Before X-rays and Rorschach, there was the horizon, water
doubling a stand of poplars into the head
of a reclining Buddha,
into the radioactive glow of a pelvic scan,
stippled green ilium breaking apart
atom from atom
until the landscape
is a death mask, sky filling the hollows
of eyes and muzzle. This shore’s not a temple.
It is for sale. Anyone
with thirty pounds can buy a piece of it, harrow
the trees out by their roots, see behind the mask to death itself.
“Monet’s Poplars on the Epte”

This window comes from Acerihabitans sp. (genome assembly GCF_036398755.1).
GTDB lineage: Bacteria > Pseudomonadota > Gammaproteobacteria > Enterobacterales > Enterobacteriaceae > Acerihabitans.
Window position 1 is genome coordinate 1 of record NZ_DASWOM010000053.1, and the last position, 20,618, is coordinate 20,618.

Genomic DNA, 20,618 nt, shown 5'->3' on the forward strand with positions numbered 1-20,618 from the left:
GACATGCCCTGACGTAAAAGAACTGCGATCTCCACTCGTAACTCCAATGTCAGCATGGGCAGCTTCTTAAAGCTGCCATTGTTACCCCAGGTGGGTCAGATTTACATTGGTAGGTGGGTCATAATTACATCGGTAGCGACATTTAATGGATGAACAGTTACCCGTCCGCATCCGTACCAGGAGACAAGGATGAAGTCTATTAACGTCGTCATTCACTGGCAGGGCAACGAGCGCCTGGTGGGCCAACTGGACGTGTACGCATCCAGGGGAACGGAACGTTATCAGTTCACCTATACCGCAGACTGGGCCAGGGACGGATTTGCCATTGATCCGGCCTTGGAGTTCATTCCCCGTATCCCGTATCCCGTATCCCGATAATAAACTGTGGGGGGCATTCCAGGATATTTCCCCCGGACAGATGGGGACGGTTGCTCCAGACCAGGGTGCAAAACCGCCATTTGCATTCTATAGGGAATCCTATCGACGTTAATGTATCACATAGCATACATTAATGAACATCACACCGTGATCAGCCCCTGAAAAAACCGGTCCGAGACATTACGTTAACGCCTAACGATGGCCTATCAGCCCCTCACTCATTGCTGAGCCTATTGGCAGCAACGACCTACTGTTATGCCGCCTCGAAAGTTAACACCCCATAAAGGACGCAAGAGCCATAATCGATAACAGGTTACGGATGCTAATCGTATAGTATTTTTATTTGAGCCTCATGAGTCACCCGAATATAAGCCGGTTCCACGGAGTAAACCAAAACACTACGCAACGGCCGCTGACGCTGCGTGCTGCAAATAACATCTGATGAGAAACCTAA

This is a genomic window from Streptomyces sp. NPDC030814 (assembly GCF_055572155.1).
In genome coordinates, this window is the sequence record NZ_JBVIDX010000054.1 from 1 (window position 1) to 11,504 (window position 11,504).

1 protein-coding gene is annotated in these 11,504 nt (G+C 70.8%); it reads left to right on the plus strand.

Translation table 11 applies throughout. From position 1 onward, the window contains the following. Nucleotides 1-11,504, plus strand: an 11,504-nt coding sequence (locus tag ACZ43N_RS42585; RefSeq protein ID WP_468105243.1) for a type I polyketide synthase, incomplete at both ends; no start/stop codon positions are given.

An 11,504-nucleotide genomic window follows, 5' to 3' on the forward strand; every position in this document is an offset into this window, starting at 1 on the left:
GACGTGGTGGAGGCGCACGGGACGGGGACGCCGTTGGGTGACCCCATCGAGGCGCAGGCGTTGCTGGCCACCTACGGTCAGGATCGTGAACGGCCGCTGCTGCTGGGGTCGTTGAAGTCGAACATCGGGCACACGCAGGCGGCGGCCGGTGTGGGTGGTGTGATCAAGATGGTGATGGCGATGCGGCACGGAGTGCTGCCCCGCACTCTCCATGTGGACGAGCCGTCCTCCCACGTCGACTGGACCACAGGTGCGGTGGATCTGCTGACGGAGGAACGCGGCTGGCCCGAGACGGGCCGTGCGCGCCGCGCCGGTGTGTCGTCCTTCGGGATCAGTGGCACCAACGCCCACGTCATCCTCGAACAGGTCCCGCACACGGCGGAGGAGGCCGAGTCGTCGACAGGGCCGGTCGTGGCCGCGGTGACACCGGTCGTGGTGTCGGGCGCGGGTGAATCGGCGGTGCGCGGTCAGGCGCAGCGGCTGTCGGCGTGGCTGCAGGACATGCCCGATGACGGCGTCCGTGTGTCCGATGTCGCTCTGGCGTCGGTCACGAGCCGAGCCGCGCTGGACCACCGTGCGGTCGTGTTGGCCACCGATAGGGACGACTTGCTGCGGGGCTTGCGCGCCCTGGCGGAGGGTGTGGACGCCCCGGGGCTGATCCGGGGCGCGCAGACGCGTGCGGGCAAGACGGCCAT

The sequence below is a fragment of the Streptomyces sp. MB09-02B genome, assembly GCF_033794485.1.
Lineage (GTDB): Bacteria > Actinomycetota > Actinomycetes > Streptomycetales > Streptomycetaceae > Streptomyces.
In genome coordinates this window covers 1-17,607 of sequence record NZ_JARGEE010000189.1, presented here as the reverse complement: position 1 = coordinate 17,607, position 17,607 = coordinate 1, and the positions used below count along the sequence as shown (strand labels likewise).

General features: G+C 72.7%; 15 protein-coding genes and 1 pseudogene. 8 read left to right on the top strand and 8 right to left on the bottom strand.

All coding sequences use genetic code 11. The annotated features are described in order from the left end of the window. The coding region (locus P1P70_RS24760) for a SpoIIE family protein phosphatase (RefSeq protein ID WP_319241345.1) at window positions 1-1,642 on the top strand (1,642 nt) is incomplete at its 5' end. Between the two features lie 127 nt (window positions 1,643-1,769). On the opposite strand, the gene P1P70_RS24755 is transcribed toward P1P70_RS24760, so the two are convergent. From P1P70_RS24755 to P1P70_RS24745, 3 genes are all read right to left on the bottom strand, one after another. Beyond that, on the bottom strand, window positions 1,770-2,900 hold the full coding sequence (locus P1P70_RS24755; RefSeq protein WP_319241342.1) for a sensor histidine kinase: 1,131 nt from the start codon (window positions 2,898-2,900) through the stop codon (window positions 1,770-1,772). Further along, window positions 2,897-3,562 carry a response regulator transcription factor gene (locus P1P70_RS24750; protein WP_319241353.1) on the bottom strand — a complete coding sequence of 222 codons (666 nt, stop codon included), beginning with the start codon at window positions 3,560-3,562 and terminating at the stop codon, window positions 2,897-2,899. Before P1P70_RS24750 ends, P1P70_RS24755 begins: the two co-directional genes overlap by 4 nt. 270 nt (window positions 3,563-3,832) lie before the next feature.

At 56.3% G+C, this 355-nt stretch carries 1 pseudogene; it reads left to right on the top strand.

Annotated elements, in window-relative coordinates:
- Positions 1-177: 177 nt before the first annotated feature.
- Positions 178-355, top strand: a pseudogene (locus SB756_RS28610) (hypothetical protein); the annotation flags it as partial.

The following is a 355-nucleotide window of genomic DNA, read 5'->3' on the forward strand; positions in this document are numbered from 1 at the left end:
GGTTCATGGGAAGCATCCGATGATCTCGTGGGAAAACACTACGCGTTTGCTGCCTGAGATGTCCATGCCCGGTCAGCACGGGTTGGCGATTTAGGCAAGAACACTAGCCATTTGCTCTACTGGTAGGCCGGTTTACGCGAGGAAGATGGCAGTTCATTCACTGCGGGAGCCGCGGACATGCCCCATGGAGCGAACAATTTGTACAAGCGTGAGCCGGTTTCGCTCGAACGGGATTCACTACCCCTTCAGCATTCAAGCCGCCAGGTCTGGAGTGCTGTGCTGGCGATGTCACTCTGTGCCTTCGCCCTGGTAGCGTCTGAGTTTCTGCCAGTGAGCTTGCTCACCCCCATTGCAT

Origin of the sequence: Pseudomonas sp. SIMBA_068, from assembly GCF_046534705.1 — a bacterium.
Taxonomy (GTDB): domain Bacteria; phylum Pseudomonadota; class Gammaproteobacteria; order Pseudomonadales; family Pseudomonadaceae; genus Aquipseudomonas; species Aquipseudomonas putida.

This particular painting from Monet’s poplars series is housed in the National Galleries of Scotland. As the trees were being sold off for timber, a timber merchant helped buy the trees for 30£ so that Monet could continue painting them. The lines “This shore’s not a temple. / It is for sale” refers to Ezra Pound’s infamous and variable incantation in The Cantos: “The temple is holy because it is not for sale” (canto 97 and 98).